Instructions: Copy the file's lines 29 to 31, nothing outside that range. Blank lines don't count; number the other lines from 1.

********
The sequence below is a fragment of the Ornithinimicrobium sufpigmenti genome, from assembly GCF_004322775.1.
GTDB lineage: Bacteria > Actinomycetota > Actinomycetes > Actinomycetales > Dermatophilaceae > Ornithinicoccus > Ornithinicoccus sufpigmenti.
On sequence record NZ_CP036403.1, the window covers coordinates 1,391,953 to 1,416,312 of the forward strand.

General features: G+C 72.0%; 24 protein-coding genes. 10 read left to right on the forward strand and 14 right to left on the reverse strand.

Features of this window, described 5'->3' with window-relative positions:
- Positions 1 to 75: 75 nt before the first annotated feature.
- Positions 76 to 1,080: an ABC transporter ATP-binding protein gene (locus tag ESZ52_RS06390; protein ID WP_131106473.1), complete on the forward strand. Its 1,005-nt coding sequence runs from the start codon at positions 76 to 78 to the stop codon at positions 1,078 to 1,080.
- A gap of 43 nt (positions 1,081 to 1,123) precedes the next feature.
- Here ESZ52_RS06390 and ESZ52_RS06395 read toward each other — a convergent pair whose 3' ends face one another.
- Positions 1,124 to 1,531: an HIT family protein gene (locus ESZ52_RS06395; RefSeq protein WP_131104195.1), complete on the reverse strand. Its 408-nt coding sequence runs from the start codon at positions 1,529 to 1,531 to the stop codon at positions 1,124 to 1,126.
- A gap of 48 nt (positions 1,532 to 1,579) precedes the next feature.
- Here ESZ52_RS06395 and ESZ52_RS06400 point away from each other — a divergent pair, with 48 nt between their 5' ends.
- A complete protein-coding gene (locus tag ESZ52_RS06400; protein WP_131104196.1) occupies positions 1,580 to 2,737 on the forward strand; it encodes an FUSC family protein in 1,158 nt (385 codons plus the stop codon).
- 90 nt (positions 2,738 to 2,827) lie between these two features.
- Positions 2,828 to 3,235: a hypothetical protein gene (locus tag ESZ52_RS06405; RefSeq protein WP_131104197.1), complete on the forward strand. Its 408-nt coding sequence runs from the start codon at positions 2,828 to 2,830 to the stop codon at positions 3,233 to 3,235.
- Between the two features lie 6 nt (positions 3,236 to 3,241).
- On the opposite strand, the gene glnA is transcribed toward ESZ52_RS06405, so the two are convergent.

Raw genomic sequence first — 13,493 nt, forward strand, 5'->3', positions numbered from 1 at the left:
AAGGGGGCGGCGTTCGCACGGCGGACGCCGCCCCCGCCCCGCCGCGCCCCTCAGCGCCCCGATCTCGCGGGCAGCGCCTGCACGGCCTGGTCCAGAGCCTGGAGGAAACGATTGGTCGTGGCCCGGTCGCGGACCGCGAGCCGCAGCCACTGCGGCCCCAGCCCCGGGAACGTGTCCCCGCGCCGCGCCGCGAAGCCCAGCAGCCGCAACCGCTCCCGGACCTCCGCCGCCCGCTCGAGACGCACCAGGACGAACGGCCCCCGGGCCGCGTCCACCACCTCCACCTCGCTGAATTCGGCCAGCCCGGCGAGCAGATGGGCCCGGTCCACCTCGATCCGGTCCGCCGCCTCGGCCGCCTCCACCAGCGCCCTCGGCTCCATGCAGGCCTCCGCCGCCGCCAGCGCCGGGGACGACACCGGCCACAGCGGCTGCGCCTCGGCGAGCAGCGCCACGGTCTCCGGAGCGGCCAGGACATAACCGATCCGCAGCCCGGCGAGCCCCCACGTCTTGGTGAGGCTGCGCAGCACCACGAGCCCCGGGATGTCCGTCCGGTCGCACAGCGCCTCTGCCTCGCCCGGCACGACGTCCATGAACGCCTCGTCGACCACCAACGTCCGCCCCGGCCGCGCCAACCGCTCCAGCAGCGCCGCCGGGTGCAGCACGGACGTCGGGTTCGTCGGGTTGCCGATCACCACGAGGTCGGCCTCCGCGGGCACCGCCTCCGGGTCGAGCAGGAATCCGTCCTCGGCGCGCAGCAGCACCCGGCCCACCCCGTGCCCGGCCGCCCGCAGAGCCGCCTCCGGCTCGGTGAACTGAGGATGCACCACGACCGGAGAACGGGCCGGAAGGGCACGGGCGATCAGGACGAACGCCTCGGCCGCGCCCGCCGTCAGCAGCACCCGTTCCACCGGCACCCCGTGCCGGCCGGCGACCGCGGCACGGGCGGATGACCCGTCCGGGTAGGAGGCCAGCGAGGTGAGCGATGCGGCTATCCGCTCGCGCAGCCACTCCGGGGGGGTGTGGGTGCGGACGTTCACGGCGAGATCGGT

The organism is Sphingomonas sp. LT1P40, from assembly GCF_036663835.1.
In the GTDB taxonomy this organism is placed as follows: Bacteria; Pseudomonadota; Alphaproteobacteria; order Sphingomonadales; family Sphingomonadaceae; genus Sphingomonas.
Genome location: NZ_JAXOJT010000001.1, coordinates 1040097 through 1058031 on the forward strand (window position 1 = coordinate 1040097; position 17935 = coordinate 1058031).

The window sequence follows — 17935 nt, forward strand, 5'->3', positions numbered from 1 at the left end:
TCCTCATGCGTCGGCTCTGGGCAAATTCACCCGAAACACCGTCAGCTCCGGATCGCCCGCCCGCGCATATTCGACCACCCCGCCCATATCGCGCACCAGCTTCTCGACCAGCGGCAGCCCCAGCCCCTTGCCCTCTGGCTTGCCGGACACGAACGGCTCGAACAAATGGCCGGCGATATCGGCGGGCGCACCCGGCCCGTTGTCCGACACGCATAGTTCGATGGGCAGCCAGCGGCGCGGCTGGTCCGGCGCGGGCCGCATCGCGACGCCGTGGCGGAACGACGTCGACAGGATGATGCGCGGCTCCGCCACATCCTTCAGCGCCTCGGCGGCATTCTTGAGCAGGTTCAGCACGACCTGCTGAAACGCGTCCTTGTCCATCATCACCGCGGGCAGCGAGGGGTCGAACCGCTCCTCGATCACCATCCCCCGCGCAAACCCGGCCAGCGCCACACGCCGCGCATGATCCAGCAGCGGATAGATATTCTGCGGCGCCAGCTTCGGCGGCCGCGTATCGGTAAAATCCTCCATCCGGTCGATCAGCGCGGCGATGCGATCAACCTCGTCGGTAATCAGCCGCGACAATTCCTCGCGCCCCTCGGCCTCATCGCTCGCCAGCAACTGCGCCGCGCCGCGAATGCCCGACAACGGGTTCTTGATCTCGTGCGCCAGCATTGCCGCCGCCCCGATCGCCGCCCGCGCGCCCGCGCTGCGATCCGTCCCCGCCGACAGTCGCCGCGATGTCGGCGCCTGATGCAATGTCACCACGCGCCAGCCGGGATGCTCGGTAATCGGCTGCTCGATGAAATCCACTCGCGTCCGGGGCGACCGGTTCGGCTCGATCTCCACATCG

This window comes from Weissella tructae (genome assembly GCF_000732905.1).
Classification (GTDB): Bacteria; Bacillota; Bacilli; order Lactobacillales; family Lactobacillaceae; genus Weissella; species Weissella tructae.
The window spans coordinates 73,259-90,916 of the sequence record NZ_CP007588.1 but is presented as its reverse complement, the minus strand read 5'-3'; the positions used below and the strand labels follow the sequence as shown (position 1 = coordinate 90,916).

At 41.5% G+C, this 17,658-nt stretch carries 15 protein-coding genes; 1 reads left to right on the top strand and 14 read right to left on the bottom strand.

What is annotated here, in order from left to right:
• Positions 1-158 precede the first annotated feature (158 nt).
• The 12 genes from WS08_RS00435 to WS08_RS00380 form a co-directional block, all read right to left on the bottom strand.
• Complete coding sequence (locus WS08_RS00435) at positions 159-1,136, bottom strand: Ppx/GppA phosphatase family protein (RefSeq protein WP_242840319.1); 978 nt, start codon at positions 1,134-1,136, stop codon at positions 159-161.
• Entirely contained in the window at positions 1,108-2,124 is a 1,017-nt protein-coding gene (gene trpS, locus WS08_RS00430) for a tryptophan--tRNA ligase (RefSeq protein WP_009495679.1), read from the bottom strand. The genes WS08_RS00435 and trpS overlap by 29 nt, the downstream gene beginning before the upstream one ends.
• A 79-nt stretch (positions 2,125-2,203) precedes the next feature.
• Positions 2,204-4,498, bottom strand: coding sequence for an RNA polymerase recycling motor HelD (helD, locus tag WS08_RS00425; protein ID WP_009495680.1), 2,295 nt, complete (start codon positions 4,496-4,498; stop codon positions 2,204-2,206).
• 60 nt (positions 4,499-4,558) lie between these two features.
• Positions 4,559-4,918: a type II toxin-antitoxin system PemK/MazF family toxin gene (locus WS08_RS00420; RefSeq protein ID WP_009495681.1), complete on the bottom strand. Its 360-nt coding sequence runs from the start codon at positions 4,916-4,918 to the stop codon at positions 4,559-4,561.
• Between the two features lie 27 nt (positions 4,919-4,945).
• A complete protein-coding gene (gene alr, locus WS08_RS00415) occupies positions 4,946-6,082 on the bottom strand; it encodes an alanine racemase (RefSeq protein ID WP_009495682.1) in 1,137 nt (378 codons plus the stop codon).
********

What is annotated here, in order from left to right:
• Positions 1-158 precede the first annotated feature (158 nt).
• The 12 genes from WS08_RS00435 to WS08_RS00380 form a co-directional block, all read right to left on the bottom strand.